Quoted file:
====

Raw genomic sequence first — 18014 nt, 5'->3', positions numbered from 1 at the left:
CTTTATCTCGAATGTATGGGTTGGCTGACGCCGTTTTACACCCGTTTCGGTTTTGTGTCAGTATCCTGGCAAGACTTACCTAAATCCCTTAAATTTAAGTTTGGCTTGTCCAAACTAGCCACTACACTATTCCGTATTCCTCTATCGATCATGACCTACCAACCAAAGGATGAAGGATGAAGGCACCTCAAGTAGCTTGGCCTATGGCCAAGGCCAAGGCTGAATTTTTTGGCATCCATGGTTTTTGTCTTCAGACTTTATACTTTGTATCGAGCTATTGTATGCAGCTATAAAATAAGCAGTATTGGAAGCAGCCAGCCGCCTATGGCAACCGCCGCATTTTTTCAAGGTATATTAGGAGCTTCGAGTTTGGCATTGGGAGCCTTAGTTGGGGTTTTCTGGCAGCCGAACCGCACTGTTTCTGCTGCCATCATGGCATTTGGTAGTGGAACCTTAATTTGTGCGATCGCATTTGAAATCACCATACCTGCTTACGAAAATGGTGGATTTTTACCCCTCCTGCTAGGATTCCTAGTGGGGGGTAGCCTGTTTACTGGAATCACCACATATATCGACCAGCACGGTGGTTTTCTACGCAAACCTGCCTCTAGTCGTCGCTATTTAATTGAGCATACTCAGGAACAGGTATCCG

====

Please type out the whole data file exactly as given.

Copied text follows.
Raw genomic sequence first — 18014 nt, 5'->3', positions numbered from 1 at the left:
CTTTATCTCGAATGTATGGGTTGGCTGACGCCGTTTTACACCCGTTTCGGTTTTGTGTCAGTATCCTGGCAAGACTTACCTAAATCCCTTAAATTTAAGTTTGGCTTGTCCAAACTAGCCACTACACTATTCCGTATTCCTCTATCGATCATGACCTACCAACCAAAGGATGAAGGATGAAGGCACCTCAAGTAGCTTGGCCTATGGCCAAGGCCAAGGCTGAATTTTTTGGCATCCATGGTTTTTGTCTTCAGACTTTATACTTTGTATCGAGCTATTGTATGCAGCTATAAAATAAGCAGTATTGGAAGCAGCCAGCCGCCTATGGCAACCGCCGCATTTTTTCAAGGTATATTAGGAGCTTCGAGTTTGGCATTGGGAGCCTTAGTTGGGGTTTTCTGGCAGCCGAACCGCACTGTTTCTGCTGCCATCATGGCATTTGGTAGTGGAACCTTAATTTGTGCGATCGCATTTGAAATCACCATACCTGCTTACGAAAATGGTGGATTTTTACCCCTCCTGCTAGGATTCCTAGTGGGGGGTAGCCTGTTTACTGGAATCACCACATATATCGACCAGCACGGTGGTTTTCTACGCAAACCTGCCTCTAGTCGTCGCTATTTAATTGAGCATACTCAGGAACAGGTATCCG